The Presidential Commission on Election Administration has suggested a list of changes to reduce long-lines and chaos at the polls. The bipartisan commission released their recommendations on Wednesday, and their list strikes at the heart of many voting restrictions put in place by Republicans. The Commission suggested common-sense reforms like online registration, mail-in ballots, and expanded early voting. This report shows what it takes to increase access to the polls, and why Republicans have fought so hard to close precincts, eliminate registration drives, and reduce early voting hours throughout our country. They don't want more people showing up to vote. It's that simple. And – that's exactly the reason why we must do everything in our power to protect our right to vote.
According to RadCast.org, radiation levels are starting to come down from the high levels we've seen in recent days, but many areas are still quite high. Salisbury, Massachusetts is averaging 45 counts per minute, with spikes of 88, and Taylor, South Carolina is sitting at 39, with highs of 76 counts per minute. Lakewood, Colorado is hovering at 65 counts per minute, with spikes of 107, and Layton, Utah is averaging 45, with highs of 74 counts per minute. Fresno Bay, California is reporting 41 counts per minute, with spikes of 72, and Olympia, Washington is averaging 27 counts per minute. RadCast.org's alert level is 100 counts per minute, but they remind us that there is no such thing as a safe level of radiation.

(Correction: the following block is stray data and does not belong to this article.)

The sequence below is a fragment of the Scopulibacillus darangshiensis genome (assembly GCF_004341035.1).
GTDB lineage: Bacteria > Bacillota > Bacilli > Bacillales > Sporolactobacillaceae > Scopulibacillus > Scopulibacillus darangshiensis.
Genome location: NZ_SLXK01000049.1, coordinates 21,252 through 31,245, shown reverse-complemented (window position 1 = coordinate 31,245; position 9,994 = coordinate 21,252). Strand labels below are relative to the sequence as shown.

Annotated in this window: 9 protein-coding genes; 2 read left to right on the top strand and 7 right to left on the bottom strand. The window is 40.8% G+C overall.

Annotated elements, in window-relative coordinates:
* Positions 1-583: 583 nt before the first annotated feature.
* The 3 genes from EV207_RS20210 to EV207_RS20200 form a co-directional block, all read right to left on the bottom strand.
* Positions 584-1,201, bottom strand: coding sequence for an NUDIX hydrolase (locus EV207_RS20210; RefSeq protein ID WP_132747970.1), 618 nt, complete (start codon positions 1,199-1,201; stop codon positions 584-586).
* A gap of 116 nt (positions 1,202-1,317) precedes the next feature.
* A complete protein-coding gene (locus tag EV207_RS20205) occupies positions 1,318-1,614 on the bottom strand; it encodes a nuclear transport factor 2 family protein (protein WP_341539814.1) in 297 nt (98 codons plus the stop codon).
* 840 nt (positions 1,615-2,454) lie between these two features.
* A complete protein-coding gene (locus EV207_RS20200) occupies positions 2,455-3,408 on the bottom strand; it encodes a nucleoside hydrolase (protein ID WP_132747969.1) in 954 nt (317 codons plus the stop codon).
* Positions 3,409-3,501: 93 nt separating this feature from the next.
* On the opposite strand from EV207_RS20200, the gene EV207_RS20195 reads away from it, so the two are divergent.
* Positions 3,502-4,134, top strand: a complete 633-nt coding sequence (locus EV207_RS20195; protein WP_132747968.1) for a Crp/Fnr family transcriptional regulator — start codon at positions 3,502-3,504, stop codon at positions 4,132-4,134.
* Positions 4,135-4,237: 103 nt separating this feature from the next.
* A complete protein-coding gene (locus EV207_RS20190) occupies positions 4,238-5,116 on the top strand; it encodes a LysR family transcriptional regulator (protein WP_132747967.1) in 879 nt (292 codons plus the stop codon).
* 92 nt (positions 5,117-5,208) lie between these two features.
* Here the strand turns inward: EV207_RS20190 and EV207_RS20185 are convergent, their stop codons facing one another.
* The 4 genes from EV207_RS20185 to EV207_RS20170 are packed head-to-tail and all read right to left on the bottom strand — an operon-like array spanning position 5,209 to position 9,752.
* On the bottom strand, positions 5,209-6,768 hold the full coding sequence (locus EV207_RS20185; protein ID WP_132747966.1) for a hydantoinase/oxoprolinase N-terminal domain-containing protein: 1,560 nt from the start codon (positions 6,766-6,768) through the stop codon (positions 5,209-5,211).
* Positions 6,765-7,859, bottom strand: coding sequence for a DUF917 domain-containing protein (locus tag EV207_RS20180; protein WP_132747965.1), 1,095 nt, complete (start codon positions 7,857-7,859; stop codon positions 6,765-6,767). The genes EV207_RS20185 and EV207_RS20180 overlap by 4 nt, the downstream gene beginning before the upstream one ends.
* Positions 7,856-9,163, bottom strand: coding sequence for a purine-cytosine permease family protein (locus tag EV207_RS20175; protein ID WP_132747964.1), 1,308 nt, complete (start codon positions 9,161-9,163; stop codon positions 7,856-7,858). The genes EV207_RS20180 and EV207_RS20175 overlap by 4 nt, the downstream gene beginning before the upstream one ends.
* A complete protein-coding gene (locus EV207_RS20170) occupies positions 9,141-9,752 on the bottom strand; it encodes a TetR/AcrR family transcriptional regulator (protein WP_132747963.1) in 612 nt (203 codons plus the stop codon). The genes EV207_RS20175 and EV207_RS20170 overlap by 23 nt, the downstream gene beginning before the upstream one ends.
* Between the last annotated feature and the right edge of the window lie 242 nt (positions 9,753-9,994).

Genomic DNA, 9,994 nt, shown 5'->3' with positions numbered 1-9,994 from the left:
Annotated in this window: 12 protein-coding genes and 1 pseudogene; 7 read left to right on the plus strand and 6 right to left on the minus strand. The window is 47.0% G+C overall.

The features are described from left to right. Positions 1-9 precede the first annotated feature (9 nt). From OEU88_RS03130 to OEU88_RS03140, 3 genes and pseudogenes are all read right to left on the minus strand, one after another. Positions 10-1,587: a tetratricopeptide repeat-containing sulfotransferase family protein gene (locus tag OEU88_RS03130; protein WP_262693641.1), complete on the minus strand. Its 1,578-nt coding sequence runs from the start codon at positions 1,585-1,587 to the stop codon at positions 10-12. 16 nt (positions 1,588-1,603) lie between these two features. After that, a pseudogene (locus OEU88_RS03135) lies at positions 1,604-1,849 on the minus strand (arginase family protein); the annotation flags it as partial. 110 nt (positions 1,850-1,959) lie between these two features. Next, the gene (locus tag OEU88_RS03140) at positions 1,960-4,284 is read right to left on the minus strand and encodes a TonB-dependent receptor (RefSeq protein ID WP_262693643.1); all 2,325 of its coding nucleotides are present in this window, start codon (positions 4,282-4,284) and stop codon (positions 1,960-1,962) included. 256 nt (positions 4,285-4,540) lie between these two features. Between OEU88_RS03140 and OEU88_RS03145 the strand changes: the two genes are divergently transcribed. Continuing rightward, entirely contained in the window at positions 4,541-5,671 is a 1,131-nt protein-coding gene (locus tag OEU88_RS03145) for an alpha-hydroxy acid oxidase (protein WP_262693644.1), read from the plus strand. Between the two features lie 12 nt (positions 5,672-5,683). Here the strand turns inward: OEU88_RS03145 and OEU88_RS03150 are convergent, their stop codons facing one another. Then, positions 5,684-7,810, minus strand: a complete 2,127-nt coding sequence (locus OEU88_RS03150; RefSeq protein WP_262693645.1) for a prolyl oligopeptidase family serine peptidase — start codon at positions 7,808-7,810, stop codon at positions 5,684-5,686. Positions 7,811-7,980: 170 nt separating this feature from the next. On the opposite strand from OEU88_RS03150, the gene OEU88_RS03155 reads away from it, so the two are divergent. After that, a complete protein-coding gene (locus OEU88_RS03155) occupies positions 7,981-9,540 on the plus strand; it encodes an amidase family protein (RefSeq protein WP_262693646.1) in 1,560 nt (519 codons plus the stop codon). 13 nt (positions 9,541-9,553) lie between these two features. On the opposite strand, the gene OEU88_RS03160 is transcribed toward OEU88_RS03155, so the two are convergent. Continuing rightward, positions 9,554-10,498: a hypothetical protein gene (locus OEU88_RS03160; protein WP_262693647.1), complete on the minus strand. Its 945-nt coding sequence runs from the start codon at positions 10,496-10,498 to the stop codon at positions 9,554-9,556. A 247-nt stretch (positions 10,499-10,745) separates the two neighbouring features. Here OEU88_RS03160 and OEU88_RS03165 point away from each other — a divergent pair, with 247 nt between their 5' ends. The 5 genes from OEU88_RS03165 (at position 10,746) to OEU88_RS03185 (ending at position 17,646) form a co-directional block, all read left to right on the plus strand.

Get ready for another economic standoff, because the next debt limit fight is right around the corner. On Wednesday, Treasury Secretary Jack Lew announced that our nation will reach the debt ceiling "by late February", and he called on lawmakers to act soon. In a letter to congressional leaders, Secretary Lew wrote, "I respectfully urge Congress to provide certainty and stability to the economy and financial markets by acting to raise the debt limit before February 7, 2014, and certainly before late February." Unfortunately, it's practically a guarantee that Republicans will hinge any increase to a long list of demands. The only thing left to wonder is what we will have to sacrifice to protect our nation's credit rating.
And finally... One company is taking a major stand to protect internet freedom. The online movie company Netflix is threatening to mobilize their 44 million customer if internet providers slow down Netflix streams. In response to the recent net neutrality ruling, Reed Hastings, Netflix' CEO, said, "In principle, a domestic ISP now can legally impede the video streams that members request from Netflix, degrading the experience we jointly provide." He added, "Were this draconian scenario to unfold with some ISP, we would vigorously protest and encourage our members to demand the open Internet they are paying their ISP to deliver." When the D.C. Circuit Court of Appeals struck down net neutrality, they opened the door to a pay-for-play internet. Because of that ruling, internet providers could charge companies like Netflix more for their content, or charge users more to access it. This poses a huge threat to free speech and the free exchange of ideas, and it's great to see Netflix joining the fight to protect a free and open internet.
And that's the way it is today – Thursday, January 23, 2014. I'm Jim Javinsky, in for Thom Hartmann – on the news.